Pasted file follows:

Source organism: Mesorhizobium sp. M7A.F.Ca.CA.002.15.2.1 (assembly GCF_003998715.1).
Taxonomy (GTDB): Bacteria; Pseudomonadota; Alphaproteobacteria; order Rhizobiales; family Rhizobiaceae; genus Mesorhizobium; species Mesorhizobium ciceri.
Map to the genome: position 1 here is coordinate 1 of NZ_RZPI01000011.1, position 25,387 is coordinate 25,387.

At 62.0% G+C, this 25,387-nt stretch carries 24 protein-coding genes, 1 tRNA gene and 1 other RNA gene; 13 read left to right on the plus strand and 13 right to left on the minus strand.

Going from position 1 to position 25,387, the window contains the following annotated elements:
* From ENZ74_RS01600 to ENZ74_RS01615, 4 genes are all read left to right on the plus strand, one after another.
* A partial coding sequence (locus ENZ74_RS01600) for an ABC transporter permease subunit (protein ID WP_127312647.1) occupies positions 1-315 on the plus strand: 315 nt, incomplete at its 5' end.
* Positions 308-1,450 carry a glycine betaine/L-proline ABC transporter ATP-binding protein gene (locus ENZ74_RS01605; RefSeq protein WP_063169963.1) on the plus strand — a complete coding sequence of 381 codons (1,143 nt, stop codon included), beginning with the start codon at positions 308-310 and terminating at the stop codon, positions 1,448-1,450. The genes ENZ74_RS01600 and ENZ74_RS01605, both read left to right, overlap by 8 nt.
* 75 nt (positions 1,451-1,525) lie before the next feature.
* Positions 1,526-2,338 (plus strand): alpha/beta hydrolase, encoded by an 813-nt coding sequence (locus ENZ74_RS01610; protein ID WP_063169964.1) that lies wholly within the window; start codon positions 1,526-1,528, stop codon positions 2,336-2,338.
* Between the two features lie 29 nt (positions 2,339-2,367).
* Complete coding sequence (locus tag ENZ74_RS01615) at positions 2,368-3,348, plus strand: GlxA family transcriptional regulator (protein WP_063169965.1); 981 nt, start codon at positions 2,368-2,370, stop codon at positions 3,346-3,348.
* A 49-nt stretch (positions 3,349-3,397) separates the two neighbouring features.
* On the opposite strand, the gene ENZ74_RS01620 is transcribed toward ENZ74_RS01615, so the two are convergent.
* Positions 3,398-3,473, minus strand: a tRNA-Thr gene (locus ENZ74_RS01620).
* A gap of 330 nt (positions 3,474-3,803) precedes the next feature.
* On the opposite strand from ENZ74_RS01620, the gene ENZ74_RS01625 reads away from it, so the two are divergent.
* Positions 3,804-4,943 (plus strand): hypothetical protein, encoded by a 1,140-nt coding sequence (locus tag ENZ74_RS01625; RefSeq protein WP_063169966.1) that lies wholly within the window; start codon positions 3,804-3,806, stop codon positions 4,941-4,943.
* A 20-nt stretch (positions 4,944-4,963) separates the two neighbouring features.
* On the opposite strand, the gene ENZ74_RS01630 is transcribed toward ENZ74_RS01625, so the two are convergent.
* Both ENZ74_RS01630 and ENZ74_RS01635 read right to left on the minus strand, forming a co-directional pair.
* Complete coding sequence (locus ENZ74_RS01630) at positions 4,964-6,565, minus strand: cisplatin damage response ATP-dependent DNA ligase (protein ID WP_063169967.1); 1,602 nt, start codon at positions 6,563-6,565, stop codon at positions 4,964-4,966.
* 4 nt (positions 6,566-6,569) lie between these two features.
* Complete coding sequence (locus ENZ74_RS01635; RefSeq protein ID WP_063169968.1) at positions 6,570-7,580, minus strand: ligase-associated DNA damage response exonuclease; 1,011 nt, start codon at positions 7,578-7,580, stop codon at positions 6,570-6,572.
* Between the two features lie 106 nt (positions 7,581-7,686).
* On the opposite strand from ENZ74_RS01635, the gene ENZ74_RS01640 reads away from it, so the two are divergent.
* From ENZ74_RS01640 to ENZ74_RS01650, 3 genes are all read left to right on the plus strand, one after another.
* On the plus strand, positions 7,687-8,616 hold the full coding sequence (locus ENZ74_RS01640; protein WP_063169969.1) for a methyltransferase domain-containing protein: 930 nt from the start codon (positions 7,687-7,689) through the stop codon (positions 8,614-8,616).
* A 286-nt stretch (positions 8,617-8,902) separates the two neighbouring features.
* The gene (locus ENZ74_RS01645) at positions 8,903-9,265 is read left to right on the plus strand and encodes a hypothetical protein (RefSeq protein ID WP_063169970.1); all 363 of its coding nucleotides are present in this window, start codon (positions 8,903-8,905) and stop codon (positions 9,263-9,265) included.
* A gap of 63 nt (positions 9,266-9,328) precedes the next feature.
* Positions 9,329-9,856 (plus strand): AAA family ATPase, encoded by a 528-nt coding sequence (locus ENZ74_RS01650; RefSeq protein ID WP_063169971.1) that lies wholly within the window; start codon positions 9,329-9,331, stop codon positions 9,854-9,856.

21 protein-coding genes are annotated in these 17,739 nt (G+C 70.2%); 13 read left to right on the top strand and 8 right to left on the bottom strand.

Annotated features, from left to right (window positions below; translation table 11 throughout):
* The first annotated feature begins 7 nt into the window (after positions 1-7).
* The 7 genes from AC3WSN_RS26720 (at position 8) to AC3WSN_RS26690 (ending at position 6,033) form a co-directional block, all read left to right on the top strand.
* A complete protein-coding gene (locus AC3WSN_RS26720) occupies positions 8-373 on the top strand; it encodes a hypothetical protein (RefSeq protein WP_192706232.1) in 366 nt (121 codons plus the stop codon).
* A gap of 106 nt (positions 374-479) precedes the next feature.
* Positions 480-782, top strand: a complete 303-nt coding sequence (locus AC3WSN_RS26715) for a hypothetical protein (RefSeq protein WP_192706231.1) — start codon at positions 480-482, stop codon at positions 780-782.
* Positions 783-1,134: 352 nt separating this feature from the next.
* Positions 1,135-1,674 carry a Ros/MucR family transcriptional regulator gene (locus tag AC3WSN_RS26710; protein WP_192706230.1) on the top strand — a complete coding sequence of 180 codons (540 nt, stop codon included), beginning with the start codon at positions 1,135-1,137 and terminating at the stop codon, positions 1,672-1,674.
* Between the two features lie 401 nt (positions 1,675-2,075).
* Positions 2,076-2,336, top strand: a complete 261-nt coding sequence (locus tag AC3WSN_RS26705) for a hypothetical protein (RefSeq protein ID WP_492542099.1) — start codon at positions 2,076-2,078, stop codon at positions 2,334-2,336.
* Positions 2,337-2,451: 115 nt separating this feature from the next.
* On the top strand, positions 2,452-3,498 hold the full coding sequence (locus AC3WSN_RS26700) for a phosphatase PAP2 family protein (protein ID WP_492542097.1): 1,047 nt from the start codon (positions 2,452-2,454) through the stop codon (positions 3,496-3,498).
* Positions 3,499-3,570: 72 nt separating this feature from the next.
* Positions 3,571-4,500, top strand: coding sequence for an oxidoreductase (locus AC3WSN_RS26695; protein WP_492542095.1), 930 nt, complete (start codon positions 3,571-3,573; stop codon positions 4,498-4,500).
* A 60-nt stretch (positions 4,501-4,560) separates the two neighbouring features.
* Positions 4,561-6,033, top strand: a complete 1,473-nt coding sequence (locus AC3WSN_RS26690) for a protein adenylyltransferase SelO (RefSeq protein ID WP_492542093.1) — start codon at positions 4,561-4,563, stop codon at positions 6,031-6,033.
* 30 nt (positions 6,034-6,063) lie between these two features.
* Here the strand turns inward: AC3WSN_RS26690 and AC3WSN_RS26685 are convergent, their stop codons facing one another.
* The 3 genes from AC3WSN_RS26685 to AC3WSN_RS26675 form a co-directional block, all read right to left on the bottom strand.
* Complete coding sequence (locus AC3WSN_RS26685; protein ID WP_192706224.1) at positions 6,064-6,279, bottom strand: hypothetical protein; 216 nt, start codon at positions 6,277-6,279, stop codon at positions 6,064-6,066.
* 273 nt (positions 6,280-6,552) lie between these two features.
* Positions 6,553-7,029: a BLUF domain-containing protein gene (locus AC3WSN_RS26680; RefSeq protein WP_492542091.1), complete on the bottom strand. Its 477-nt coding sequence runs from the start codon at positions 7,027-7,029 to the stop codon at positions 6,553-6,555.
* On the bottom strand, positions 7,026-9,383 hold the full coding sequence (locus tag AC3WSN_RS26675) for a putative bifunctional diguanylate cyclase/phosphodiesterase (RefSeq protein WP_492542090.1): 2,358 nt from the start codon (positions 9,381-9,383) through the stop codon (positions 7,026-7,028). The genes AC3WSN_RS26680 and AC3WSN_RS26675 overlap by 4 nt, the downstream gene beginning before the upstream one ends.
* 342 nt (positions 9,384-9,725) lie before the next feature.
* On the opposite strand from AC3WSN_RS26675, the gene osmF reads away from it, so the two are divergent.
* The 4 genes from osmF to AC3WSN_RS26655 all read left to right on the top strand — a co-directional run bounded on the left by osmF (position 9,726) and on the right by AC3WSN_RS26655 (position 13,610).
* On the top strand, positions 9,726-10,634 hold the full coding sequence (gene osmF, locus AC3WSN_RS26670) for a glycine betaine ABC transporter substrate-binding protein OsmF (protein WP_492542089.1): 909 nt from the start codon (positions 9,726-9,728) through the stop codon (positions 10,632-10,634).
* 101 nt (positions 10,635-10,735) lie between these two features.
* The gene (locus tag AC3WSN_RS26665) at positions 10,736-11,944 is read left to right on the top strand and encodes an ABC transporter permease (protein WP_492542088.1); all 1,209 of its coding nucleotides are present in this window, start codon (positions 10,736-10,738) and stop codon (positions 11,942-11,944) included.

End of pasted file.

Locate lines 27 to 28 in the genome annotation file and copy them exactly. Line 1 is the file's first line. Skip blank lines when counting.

* From ENZ74_RS01640 to ENZ74_RS01650, 3 genes are all read left to right on the plus strand, one after another.
* On the plus strand, positions 7,687-8,616 hold the full coding sequence (locus ENZ74_RS01640; protein WP_063169969.1) for a methyltransferase domain-containing protein: 930 nt from the start codon (positions 7,687-7,689) through the stop codon (positions 8,614-8,616).